The USA has traditionally been one of the least price-competitive mobile markets in the world, but that may be set to change. In many markets, the signs of a 5G price war are already clear – Vodafone’s aggressive pricing in its UK launch, for instance, and the generous discounts provided by operators in South Korea to drive 5G uptake.
Now, several factors will bring price wars to the USA too. So far, these have mainly raged in the lower end of the market, driven by T-Mobile’s Uncarrier propositions. In 5G, if TMO’s acquisition of Sprint is approved, it will have greater capacity and scale with which to extend its disruptive pricing to high end and 5G services, while prospective new entrant Dish is already promising a new approach to tariffs.
Even AT&T has introduced price reductions, and analysts are looking for an imminent response from TMO, and the start of a head-to-head battle between two operators which have often avoided direct conflict, focusing on different sets of users. If that market segmentation is about to end, it will have a major effect on the 5G business case for all MNOs.
Analysts at Wall Street research firm Nomura Instinet wrote in a recent client note that they had upgraded Verizon’s stock two years ago, “”on the premise that service revenue growth would return to healthy growth. We now fear progress should ebb”. As a result, they have downgraded the stock rating to ‘neutral’, claiming that price cuts by AT&T have reduced the visibility of Verizon’s short term growth opportunity, “lowering our confidence into its long term ability to lift pricing for 5G”.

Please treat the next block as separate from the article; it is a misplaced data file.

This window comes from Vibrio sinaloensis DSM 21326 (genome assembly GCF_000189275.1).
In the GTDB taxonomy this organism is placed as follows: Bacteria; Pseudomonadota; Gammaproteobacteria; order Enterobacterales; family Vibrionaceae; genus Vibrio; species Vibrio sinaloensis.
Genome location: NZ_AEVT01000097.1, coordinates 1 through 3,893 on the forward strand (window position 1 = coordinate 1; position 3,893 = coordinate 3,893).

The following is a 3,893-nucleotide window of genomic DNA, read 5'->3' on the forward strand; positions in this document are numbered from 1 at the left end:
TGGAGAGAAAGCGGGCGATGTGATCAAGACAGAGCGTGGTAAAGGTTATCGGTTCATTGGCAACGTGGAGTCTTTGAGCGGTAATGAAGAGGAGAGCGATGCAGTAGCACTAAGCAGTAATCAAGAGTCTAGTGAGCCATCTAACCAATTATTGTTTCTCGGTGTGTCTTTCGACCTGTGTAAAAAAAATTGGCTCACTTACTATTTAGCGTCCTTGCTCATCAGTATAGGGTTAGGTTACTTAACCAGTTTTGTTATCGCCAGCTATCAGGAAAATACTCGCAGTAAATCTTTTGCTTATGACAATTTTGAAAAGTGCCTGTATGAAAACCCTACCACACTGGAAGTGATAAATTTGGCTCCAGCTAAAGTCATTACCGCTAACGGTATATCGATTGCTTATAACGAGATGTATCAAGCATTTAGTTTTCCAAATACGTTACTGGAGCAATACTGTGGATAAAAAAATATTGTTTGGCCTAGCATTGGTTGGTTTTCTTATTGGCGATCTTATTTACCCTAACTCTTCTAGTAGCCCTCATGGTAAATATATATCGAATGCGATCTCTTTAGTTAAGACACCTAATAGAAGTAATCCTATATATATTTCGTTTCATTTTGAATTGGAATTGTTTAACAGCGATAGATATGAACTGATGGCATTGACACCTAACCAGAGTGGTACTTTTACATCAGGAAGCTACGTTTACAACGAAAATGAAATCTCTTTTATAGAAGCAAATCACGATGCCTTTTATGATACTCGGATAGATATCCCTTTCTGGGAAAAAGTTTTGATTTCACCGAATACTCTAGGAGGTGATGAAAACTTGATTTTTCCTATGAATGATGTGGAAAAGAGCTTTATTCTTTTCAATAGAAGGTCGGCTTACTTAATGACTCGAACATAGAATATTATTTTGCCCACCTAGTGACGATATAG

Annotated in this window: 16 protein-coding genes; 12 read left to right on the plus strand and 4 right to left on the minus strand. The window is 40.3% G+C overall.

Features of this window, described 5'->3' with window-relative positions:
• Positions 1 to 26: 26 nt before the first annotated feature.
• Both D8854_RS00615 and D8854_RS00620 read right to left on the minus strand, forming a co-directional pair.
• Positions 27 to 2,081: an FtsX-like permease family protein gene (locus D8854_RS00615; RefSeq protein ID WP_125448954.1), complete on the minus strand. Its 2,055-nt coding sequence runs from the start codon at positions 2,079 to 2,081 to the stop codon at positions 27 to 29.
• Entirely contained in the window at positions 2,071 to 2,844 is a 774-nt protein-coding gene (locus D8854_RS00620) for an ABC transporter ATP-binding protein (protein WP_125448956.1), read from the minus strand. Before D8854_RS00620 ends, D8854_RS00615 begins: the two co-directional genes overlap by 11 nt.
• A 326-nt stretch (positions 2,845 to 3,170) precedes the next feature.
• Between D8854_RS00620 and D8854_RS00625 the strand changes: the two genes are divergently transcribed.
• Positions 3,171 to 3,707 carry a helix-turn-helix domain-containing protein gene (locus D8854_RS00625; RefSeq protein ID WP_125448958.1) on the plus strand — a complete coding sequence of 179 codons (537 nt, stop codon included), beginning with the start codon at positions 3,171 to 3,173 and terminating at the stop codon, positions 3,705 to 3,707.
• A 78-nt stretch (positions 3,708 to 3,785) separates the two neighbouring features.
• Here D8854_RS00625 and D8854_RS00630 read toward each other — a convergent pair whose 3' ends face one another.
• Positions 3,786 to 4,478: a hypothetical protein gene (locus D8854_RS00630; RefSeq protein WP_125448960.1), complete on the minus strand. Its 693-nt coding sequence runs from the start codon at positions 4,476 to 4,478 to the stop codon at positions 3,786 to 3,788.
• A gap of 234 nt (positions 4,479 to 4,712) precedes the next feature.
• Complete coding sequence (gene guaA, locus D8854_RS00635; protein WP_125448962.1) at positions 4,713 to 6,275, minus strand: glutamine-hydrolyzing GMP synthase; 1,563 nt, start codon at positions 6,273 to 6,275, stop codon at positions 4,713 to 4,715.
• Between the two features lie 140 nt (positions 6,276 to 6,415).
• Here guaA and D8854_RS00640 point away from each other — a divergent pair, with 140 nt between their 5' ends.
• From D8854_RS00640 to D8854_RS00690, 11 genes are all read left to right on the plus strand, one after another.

Fellow analysts at New Street wrote in a recent research note: “Wireless competitive intensity is set to increase, and we think Verizon is likely to lose share as a result … we remain cautious of Verizon going forward”. One of the telco’s key disadvantages is its poor spectrum position. Unlike a combined Sprint/TMO, which will have leadership positions in 600 MHz and 2.5 GHz bands – an ideal combination for a balance of wide coverage and high capacity – Verizon has leadership only in millimeter wave, which have underpinned its fixed wireless-oriented 5G launch, but have severe challenges in supporting wide area coverage or high mobility.
Until Verizon is ready to refarm LTE spectrum, it has a shortage of midband and low band spectrum compared to rivals, so will face higher costs to expand services to large numbers of users, and difficult in defending its market position. A price war would make this situation far worse.
There is an overall downturn in US wireless service revenues, driven by price cuts – the opposite of what operators and their investors hoped for at the start of 5G. In the third quarter, service revenues were up only 0.8% year-on-year, after four consecutive quarters of growth of over 2%. Verizon has already reduced the cost of its monthly plans to encourage postpaid, and particularly 5G, uptake – it did win more new postpaid customers in Q3 than expected, with a net total of 440,000, against expectations of 368,000.
AT&T reduced its own prices last week and was quickly followed by fifth MNO, US Cellular, which announced new unlimited data plans starting at $55 a month for one line or $120 for four lines.